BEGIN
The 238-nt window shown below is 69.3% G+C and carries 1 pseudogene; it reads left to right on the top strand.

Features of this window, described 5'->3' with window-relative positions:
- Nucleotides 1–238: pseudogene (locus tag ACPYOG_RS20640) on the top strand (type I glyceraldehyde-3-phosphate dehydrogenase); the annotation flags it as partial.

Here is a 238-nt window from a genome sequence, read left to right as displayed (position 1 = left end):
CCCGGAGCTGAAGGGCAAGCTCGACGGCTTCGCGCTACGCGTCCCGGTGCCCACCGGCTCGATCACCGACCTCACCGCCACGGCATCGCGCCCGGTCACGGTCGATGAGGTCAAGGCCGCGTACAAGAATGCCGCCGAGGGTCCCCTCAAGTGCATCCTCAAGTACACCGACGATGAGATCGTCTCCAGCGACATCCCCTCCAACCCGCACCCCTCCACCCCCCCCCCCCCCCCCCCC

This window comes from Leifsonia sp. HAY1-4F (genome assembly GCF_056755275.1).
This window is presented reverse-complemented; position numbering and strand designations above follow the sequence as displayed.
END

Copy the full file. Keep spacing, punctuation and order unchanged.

The 238-nt window shown below is 69.3% G+C and carries 1 pseudogene; it reads left to right on the top strand.

Features of this window, described 5'->3' with window-relative positions:
- Nucleotides 1–238: pseudogene (locus tag ACPYOG_RS20640) on the top strand (type I glyceraldehyde-3-phosphate dehydrogenase); the annotation flags it as partial.

Here is a 238-nt window from a genome sequence, read left to right as displayed (position 1 = left end):
CCCGGAGCTGAAGGGCAAGCTCGACGGCTTCGCGCTACGCGTCCCGGTGCCCACCGGCTCGATCACCGACCTCACCGCCACGGCATCGCGCCCGGTCACGGTCGATGAGGTCAAGGCCGCGTACAAGAATGCCGCCGAGGGTCCCCTCAAGTGCATCCTCAAGTACACCGACGATGAGATCGTCTCCAGCGACATCCCCTCCAACCCGCACCCCTCCACCCCCCCCCCCCCCCCCCCC

This window comes from Leifsonia sp. HAY1-4F (genome assembly GCF_056755275.1).
This window is presented reverse-complemented; position numbering and strand designations above follow the sequence as displayed.